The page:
What is the point of setting Battle Royale in an office building if you’re not going to utilize office supplies as murder weapons?
The Belko Experiment is very short-barely 90 minutes long. That’s because it is exactly what you saw in the trailer and nothing more is added. Everything you think is going to happen does. There is no attempt to add a plot twist or alteration to set this film apart from Battle Royale, The Hunger Games, Exam, Cube, Circle, Lord of the Flies, The Killing Room or the dozens of other films with similar ideas and better execution. This is not to say The Belko Experiment is a particularly bad film. It’s passable. But I take issue with this because “let’s put people in a life or death situation and see how they deal with it for the sake of social commentary or entertainment or whatever” has become a genre unto itself because it’s so watchable and easy to write. Even if the film isn’t particularly memorable, a premise like this one will always be attractive to audiences. There are two main reasons for this: the self-insert ‘murder without consequences’ prospect (e.g. “which of my coworkers would I kill in this type of situation?”), and the easily palatable social commentary that essentially writes itself. This is why we, as a culture, love post-apocalyptic stories. They are simple and straightforward and easy to analyze by considering it within the context of the world we live in currently. And I’d be lying if I said I didn’t love movies like Battle Royale and Circle for the very reasons I just listed. But The Belko Experiment did not do it for me.
The stock characters that often appear in these movies were all present but they were somehow even less interesting than they might have been in a different movie. Featured among the very large cast are the good-natured protagonist who refuses to kill until the very end when he is inevitably the last man standing because it’s the only form of character development we are going to see (John Gallagher Jr.), the predatory sociopath who is secretly enjoying this (John C. McGinley), the love interest of the protagonist who will die in his arms in slow motion (Adria Arjona), the paranoid stoner (Sean Gunn) and the quiet intellectual (Melonie Diaz). And the running time does not allow the audience any room to be invested in any of these people.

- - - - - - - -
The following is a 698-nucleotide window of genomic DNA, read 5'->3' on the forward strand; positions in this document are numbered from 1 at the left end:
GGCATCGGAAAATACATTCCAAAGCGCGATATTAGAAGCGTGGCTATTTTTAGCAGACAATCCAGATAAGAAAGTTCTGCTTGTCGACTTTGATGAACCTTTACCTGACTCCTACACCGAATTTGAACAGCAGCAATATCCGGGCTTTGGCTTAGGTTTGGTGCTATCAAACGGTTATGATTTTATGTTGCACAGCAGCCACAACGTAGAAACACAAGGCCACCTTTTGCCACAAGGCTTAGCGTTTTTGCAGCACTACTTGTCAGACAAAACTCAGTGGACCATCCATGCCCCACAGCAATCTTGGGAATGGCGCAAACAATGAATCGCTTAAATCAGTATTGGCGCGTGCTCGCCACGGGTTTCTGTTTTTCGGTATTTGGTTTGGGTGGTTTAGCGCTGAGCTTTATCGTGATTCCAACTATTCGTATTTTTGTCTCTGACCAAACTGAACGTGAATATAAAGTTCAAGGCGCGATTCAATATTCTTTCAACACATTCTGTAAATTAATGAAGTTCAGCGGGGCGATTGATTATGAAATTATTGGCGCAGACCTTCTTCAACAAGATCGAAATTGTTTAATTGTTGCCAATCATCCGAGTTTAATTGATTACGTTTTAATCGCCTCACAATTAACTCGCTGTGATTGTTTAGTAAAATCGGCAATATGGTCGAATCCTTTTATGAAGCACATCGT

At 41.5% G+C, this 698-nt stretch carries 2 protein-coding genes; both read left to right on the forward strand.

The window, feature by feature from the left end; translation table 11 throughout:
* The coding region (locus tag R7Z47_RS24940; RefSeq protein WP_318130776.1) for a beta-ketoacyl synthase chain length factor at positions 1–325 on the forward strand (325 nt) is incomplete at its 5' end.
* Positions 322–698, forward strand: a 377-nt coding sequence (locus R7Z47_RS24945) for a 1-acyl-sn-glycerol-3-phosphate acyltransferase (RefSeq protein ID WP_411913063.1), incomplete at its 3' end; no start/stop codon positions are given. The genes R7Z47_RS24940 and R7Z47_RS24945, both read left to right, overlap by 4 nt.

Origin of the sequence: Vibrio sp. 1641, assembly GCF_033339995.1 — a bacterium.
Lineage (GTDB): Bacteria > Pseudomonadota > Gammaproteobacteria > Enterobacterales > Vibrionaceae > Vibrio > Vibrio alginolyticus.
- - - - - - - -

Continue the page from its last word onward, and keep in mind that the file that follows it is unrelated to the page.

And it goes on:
This film might have worked if it was given to a better director- one who doesn’t rely as heavily on the “classical music played over slow-motion bloodshed” cliché. But a better director probably wouldn’t have rescued such a weak screenplay, with its paper-thin characters and painfully phoned in comic relief. The violence feels like filler. This movie would have been more interesting (or at the very least, more creative) if nobody had access to a gun. That blood-soaked tape dispenser on the poster did not make an appearance, and I am mildly disappointed. Even with the occasional fun moments and decently built up tension, I think the only thing that might keep The Belko Experiment from disappearing from public memory is its premise. And if that’s what you’re looking for, there are dozens of films that do it better.